CINCINNATI -- The Cardinals made it no secret that, in the weeks leading up to the non-waiver Trade Deadline, they went searching for offensive help. They never found that match.
And so, as the Cardinals try to stay relevant in a National League Central race that has them 4 1/2 games behind the Cubs, they're left hoping for a resurgence from a group of hitters who have been collectively scuffling for some time. That continued into Friday, where the team's 3-2 loss to Cincinnati was dotted with missed offensive chances. Mike Leake and Carson Kelly drove in St. Louis' only runs, both on singles.
"It's not like we're not having good at-bats," manager Mike Matheny said. "We're just not having them right when we need them. We need to just get everybody locked in, and it becomes contagious like everything else."
Over the final three innings, the Cardinals stranded seven runners, including the potential tying run at third in both the eighth and ninth. Randal Grichuk struck out with the bases loaded in the eighth. Paul DeJong then went down swinging to end the game.
The one-run loss was St. Louis' third in four games, and since a 10-run outburst on July 26, the Cardinals have pushed across 15 runs in eight games. They rank 20th in the Majors with an average of 4.39 runs per game, but they have even fallen well short of that mark (3.67 runs/game) since the All-Star break.
"Man. We're not good. We're not dynamic," outfielder Tommy Pham candidly stated of the offense afterward. "We lack speed. We lack power. And if you look at all the good teams, they have that. They have both of those elements -- speed and power. We just have a lot of guys, man, who are still trying to figure it out. And that element doesn't help either."
The offense is on pace for 1,347 strikeouts, which would be a franchise record. And unlike last season, when the Cards clubbed a National League-most 225 home runs, they haven't, as Pham noted, balanced those whiffs with power. The Cardinals rank 11th in the NL with 125 through 109 games this year.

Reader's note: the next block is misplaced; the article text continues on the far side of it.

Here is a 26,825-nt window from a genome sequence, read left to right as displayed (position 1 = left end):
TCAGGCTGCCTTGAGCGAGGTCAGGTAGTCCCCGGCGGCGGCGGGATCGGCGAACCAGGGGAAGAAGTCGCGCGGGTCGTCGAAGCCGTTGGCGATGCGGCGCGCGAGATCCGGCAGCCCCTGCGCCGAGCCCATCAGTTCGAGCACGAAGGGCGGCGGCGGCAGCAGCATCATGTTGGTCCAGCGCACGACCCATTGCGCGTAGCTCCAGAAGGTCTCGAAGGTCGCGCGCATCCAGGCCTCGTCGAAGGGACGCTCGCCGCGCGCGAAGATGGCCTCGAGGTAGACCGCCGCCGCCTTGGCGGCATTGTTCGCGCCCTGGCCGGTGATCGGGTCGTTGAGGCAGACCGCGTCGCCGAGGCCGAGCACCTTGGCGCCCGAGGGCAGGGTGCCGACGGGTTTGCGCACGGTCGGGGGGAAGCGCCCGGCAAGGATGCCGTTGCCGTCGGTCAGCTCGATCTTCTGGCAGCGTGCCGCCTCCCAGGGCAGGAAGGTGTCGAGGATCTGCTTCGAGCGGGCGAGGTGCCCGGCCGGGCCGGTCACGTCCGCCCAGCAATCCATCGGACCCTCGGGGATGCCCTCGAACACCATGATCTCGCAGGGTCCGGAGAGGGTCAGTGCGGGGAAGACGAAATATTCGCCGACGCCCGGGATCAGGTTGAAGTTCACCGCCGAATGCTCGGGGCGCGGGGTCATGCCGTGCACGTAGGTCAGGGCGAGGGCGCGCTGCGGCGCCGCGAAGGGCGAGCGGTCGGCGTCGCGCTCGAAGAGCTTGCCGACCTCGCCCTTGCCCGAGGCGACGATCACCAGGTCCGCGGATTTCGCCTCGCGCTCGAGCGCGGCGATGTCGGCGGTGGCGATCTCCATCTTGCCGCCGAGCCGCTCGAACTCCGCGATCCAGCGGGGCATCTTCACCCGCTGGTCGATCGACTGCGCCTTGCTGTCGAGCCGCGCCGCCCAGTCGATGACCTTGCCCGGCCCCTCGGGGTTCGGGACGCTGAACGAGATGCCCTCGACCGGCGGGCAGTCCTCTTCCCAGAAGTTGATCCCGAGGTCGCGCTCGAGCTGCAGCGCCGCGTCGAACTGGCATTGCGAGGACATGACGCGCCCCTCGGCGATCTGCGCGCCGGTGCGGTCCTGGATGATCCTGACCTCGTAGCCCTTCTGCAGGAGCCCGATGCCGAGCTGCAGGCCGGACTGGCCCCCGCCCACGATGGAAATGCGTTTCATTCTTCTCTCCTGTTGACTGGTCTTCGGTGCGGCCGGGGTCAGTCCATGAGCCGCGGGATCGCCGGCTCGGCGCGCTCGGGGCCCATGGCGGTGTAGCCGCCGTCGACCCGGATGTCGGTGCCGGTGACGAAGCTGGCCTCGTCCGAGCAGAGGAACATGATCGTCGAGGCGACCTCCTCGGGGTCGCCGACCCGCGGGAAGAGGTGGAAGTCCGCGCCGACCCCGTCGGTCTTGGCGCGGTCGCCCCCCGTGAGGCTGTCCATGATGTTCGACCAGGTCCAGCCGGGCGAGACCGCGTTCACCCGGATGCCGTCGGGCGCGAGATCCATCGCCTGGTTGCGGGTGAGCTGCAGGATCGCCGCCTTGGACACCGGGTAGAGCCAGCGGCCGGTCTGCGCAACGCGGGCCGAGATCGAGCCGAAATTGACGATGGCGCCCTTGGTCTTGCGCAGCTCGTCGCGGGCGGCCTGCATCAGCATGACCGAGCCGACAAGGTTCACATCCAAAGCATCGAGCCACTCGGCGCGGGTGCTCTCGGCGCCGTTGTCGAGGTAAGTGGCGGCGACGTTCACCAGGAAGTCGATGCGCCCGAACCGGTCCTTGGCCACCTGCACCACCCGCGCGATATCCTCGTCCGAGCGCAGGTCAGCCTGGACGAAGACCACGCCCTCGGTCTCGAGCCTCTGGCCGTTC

A road trip through two of the Majors' most hitter-friendly parks -- Miller Park and Great American Ball Park -- hasn't helped things either. The Cardinals have gone homerless in three of four games.
"We're just one hit away from turning things around," Kolten Wong said. "It's frustrating. We're all mad at the situation, knowing we can all do better. We're all coming in early. Guys are doing unorthodox things trying to figure it out. ... For some reason, things aren't clicking and they haven't clicked all year for us."
This has been an especially tough stretch, with so many players searching simultaneously. That was evident in Friday's lineup construction, which featured a three-hole batter hitless in his previous 14 at-bats, a four-hole batter slugging .363 on the season and a five-hole batter starting his third Major League game this season. Jedd Gyorko, who anchored the offense early, is 13-for-70 with one home run since the All-Star break. Stephen Piscotty is 1-for-12 with three strikeouts since coming off the disabled list. Grichuk has three hits in 25 at-bats since a four-hit game against Colorado, and Matt Carpenter is hitless on this road trip.
"You're seeing in some big situations guys really grinding through, putting together those at-bats and getting into a great situation," Matheny said. "It's not necessarily the situational hitting. It's just getting us into that spot where some guy needs to get hot and come through and change the whole momentum."
Jenifer Langosch has covered the Cardinals for MLB.com since 2012, and previously covered the Pirates from 2007-11. Follow her on Twitter and Facebook. This story was not subject to the approval of Major League Baseball or its clubs.